Object of the Month:
Lapworth's notebook


Derren, a PhD student in structural geology, describes his choice of one of Charles Lapworth's field notebooks as Object of the Month at the Lapworth Museum of Geology

Video transcript here

Hi I'm Derren Cresswell, a third year PhD student in structural geology. My chosen object is this collection of field sketches and maps produced by Charles Lapworth. My interest in these stemmed from my undergraduate studies in the early 1990s where, during field trips to North Yorkshire and the Isle of Arran, much of the theory I'd been taught in lectures and laboratories was put into practice and began to take deeper significance. How small observations made in the field can provide insight into geological processes and help us develop a three-dimensional understanding of the rocks and structures that lie beneath our feet.

Lapworth, who initially trained as an art teacher, was an amateur geologist living in the southern uplands of Scotland where he undertook field studies. By detailed field mapping and careful observations with fossil graptolites he managed to provide a new interpretation not only of the structure of the rocks that form the area but also provide the detail in understanding how the sequence in evolution of the animals preserved as fossils allow us to understand the relative ages of the rocks formed 540-420 million years ago. It was this work that led to his appointment as Professor of Geology at Mason College, the forerunner of the University of Birmingham.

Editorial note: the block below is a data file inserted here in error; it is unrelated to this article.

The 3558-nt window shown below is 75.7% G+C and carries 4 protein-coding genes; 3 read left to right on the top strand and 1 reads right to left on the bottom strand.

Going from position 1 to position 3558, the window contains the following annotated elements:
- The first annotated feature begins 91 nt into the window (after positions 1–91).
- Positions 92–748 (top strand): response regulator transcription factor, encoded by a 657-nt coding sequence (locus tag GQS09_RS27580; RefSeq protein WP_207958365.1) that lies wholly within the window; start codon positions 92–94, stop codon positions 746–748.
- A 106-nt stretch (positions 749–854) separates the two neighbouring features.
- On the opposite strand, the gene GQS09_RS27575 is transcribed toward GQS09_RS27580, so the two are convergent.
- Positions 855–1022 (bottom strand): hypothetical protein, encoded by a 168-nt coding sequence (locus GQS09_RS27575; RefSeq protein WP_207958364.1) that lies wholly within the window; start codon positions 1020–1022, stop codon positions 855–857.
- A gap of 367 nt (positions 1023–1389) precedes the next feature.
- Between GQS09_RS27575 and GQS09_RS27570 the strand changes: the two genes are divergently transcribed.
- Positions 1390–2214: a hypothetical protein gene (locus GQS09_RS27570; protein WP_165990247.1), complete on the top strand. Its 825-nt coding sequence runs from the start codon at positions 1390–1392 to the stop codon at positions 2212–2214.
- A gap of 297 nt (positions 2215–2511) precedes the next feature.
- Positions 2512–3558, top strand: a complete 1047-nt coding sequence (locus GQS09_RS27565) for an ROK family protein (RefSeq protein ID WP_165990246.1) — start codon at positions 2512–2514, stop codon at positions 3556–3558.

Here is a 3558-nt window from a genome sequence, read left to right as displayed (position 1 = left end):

Lapworth’s maps and notes show very clearly how he came about this understanding. Simple maps are used to evolve ideas into much more detailed three-dimensional understanding of the geological structure. By nature, I'm not a very neat writer or drawer so I’ve had to develop techniques that allow me to record observations accurately. It is reassuring to see that Lapworth’s notes and maps are a mix of beautifully drawn cross-sections and maps, and quickly drawn conceptual ideas and rapidly written, very brief notes and annotations. The latter being more akin to my own scruffy notebooks.

Despite advanced techniques for looking at the earth, all geological ideas should be observed in the rocks. The skill of making and recording observations and interpretations is still essential for modern geologists. Lapworth’s field books are both a reminder how our understanding has developed and of the key skills that make good scientists; making observations and recording them.